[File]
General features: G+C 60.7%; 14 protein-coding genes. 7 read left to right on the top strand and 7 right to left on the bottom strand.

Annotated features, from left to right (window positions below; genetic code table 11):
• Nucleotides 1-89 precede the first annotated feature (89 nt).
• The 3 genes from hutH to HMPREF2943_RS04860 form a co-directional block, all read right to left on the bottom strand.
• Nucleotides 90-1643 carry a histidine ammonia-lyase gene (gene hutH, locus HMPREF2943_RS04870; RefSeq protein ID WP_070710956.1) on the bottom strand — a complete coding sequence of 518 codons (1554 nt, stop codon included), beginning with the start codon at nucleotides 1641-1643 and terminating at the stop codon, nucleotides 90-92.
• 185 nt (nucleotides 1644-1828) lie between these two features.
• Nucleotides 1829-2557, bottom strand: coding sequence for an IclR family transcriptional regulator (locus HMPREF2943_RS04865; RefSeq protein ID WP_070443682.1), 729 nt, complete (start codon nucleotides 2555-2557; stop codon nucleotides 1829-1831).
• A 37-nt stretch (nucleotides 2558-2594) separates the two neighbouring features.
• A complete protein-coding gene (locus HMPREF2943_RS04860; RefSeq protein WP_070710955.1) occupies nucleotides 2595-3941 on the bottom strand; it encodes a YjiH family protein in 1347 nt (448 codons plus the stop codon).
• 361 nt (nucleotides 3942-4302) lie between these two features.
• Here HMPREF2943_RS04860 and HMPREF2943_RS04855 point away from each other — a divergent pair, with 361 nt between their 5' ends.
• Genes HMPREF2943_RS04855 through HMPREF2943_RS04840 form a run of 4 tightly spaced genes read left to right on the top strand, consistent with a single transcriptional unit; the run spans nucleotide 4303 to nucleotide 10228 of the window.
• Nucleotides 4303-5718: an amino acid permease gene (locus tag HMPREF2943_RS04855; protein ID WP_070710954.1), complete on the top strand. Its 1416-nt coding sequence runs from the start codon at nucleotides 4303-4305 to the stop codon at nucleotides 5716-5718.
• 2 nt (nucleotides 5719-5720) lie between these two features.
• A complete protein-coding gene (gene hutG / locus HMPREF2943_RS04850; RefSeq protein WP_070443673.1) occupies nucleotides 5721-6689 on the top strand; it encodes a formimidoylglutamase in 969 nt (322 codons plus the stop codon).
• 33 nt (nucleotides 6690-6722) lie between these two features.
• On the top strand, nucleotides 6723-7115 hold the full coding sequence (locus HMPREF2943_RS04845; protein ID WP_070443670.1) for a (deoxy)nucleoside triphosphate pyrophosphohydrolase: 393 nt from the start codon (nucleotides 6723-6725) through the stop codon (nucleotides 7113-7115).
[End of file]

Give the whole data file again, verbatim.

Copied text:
General features: G+C 60.7%; 14 protein-coding genes. 7 read left to right on the top strand and 7 right to left on the bottom strand.

Annotated features, from left to right (window positions below; genetic code table 11):
• Nucleotides 1-89 precede the first annotated feature (89 nt).
• The 3 genes from hutH to HMPREF2943_RS04860 form a co-directional block, all read right to left on the bottom strand.
• Nucleotides 90-1643 carry a histidine ammonia-lyase gene (gene hutH, locus HMPREF2943_RS04870; RefSeq protein ID WP_070710956.1) on the bottom strand — a complete coding sequence of 518 codons (1554 nt, stop codon included), beginning with the start codon at nucleotides 1641-1643 and terminating at the stop codon, nucleotides 90-92.
• 185 nt (nucleotides 1644-1828) lie between these two features.
• Nucleotides 1829-2557, bottom strand: coding sequence for an IclR family transcriptional regulator (locus HMPREF2943_RS04865; RefSeq protein ID WP_070443682.1), 729 nt, complete (start codon nucleotides 2555-2557; stop codon nucleotides 1829-1831).
• A 37-nt stretch (nucleotides 2558-2594) separates the two neighbouring features.
• A complete protein-coding gene (locus HMPREF2943_RS04860; RefSeq protein WP_070710955.1) occupies nucleotides 2595-3941 on the bottom strand; it encodes a YjiH family protein in 1347 nt (448 codons plus the stop codon).
• 361 nt (nucleotides 3942-4302) lie between these two features.
• Here HMPREF2943_RS04860 and HMPREF2943_RS04855 point away from each other — a divergent pair, with 361 nt between their 5' ends.
• Genes HMPREF2943_RS04855 through HMPREF2943_RS04840 form a run of 4 tightly spaced genes read left to right on the top strand, consistent with a single transcriptional unit; the run spans nucleotide 4303 to nucleotide 10228 of the window.
• Nucleotides 4303-5718: an amino acid permease gene (locus tag HMPREF2943_RS04855; protein ID WP_070710954.1), complete on the top strand. Its 1416-nt coding sequence runs from the start codon at nucleotides 4303-4305 to the stop codon at nucleotides 5716-5718.
• 2 nt (nucleotides 5719-5720) lie between these two features.
• A complete protein-coding gene (gene hutG / locus HMPREF2943_RS04850; RefSeq protein WP_070443673.1) occupies nucleotides 5721-6689 on the top strand; it encodes a formimidoylglutamase in 969 nt (322 codons plus the stop codon).
• 33 nt (nucleotides 6690-6722) lie between these two features.
• On the top strand, nucleotides 6723-7115 hold the full coding sequence (locus HMPREF2943_RS04845; protein ID WP_070443670.1) for a (deoxy)nucleoside triphosphate pyrophosphohydrolase: 393 nt from the start codon (nucleotides 6723-6725) through the stop codon (nucleotides 7113-7115).